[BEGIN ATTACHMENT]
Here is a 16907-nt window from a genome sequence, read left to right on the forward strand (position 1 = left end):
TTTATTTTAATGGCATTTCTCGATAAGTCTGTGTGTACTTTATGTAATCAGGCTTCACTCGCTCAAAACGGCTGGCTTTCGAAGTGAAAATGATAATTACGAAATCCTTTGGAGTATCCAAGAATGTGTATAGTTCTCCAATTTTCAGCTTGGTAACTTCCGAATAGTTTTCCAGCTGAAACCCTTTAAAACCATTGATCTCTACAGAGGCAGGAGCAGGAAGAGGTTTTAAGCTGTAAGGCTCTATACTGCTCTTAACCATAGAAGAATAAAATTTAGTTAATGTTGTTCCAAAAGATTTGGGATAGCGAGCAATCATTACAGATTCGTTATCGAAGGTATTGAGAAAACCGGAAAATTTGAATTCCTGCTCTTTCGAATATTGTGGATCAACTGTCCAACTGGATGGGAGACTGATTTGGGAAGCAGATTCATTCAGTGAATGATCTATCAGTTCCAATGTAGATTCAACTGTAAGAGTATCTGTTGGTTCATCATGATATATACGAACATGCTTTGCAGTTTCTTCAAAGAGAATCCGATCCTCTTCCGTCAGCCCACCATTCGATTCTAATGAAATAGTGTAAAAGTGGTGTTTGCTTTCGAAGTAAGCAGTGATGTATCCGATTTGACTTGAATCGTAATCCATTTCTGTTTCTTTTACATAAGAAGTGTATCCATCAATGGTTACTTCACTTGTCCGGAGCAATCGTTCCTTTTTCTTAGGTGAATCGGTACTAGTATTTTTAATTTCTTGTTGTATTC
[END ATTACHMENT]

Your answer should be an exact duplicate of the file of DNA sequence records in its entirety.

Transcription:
Here is a 16907-nt window from a genome sequence, read left to right on the forward strand (position 1 = left end):
TTTATTTTAATGGCATTTCTCGATAAGTCTGTGTGTACTTTATGTAATCAGGCTTCACTCGCTCAAAACGGCTGGCTTTCGAAGTGAAAATGATAATTACGAAATCCTTTGGAGTATCCAAGAATGTGTATAGTTCTCCAATTTTCAGCTTGGTAACTTCCGAATAGTTTTCCAGCTGAAACCCTTTAAAACCATTGATCTCTACAGAGGCAGGAGCAGGAAGAGGTTTTAAGCTGTAAGGCTCTATACTGCTCTTAACCATAGAAGAATAAAATTTAGTTAATGTTGTTCCAAAAGATTTGGGATAGCGAGCAATCATTACAGATTCGTTATCGAAGGTATTGAGAAAACCGGAAAATTTGAATTCCTGCTCTTTCGAATATTGTGGATCAACTGTCCAACTGGATGGGAGACTGATTTGGGAAGCAGATTCATTCAGTGAATGATCTATCAGTTCCAATGTAGATTCAACTGTAAGAGTATCTGTTGGTTCATCATGATATATACGAACATGCTTTGCAGTTTCTTCAAAGAGAATCCGATCCTCTTCCGTCAGCCCACCATTCGATTCTAATGAAATAGTGTAAAAGTGGTGTTTGCTTTCGAAGTAAGCAGTGATGTATCCGATTTGACTTGAATCGTAATCCATTTCTGTTTCTTTTACATAAGAAGTGTATCCATCAATGGTTACTTCACTTGTCCGGAGCAATCGTTCCTTTTTCTTAGGTGAATCGGTACTAGTATTTTTAATTTCTTGTTGTATTC